Pattern Matching

  factorial :: Int -> Int
  factorial 1 = 1
  factorial n = n * factorial(n-1)

All cases must be covered, using a placeholder at the end of the function definition will cover all other possible cases. Cases are checked from top to bottom of function definition, so the wildcard entry should be at the bottom.

  charName :: Char -> String
  charName 'a' = "Albert"
  charName 'b' = "Billy"
  -- x acts as a universal matcher and will match anything
  charName x = "Sorry, I don't know what that is"

This wildcard matching pattern works very well as you can define functions very cleanly:

  addVectors :: (Double, Double) -> (Double, Double) -> (Double, Double)
  addVectors (x1,y1) (x2,y2) = (x1+x2, y1+y2)

_ represents a generic variable in function definitions, something that we don’t care about.

  head' :: [a] -> a
  head' [] = error "Can't call head' on an empty list"
  head' ( x: _ ) = x -- there should be no spaces between the x and underscore, this is to fix md rendering

++ is used for concatenation of lists

As Patterns

As patterns allow you to refence a whole list easily when you’ve broken it down into constituent elements in a function definition. Syntax: name@(list), name is used to refer to the list, and list is usually written like x:y:xs, allowing easy access to the first and second items of the list.

  firstLetter :: String -> String
  firstLetter "" = "Empty string, whoops!" -- Match any empty strings
  firstLetter all@(x:xs) = "The first letter of " ++ all ++ " is " ++ [x]


Guards are used for checking whether parameters satsify some predicate, they’re like having a whole load of if and else statements, just must much prettier, | marks the start of a guard, \n ends it:

  bmiTell :: Double -> String
  bmiTell bmi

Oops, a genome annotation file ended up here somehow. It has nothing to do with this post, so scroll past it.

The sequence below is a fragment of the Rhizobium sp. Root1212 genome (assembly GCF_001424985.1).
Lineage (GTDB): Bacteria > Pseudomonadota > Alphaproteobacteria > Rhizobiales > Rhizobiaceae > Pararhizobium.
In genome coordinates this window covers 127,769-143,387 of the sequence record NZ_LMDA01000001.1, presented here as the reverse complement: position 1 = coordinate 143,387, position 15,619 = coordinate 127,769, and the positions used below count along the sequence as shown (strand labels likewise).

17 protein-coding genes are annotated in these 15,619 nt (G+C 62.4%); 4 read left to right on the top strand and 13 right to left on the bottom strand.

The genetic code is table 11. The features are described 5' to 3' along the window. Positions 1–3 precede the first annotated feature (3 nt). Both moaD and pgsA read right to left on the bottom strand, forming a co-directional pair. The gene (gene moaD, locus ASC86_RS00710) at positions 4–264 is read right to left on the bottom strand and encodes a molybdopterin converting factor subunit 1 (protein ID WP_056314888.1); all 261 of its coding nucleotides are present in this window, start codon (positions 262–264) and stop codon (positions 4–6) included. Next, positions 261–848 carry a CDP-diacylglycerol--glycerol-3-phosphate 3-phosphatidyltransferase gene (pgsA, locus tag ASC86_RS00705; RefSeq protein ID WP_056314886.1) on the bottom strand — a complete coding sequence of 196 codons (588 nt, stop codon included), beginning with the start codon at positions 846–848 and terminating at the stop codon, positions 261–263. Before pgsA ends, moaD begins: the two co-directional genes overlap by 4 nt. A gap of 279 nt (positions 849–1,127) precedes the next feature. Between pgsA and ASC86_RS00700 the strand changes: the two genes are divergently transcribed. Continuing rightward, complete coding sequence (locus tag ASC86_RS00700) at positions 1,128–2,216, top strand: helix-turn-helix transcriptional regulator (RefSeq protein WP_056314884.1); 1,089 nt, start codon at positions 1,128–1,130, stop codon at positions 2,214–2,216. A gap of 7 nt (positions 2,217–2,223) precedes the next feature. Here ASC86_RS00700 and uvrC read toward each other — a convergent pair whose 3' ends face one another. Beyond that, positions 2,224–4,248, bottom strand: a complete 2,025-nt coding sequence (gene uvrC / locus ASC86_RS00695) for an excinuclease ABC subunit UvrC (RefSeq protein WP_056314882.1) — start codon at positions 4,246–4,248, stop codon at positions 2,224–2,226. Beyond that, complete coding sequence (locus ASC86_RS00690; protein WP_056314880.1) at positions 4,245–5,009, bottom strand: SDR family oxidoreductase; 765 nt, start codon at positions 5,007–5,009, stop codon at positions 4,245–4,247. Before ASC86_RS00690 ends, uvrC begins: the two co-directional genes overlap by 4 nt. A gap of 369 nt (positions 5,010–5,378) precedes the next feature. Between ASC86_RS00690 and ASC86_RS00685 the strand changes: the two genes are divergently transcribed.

| bmi <= 18.5 = "You're underweight"
    | bmi >= 30.0 = "You're fat"
    | otherwise = "You're intermediate"

Here otherwise is used (It’s a wildcard matcher) and will handle anything that doesn’t match the predicates above it. Guards are evaluated like patterns, from top to bottom.

Storing intermediate results


In python you’d calc something once like: x = x * 10.0/13.0, then use x for all our further calculations. Haskell doesn’t have variable, only functions, or only immutable variables, depending on how you want to think of it.

  bmiTell :: Double -> Double -> String
  bmiTell weight height
    | bmi <= skinny = "You're underweight, you emo"
    | bmi <= normal = "You're supposedly normal"
    | bmi <= fat = "You're fat!"
    | otherwise = "Blimey, surgery needed ASAP"
  where bmi = weight/height^2
        skinny = 18.5
        normal = 25.0
        fat = 30.0

It’s very simple really, don’t overcomplicate it in your head. Just make sure all vars are located in same column like above. The vars lexical scope is the function.

Let expressions

let expressions are very local, they’re pretty much self-contained: let <bindings> in <expression>, they can be used anywhere other expressions can be used. The use of where just binds values to names whereas let actually is an expression itself.

  calcBmis :: [(Double, Double)] -> [Double]
  calcBmis xs = [ bmi | (w,h) <- xs, let bmi = w / h^2, bmi > 25.0]

Case expressions

case expressions follow the pattern:

  case express of pattern -> result
                  pattern -> result
                  pattern -> result

A more concrete example:

  describeList :: [a] -> String
  describeList ls = "The list is " ++ case ls of [] -> "Empty."
                                                 [x] -> "Singleton list"
                                                 xs -> "Long list."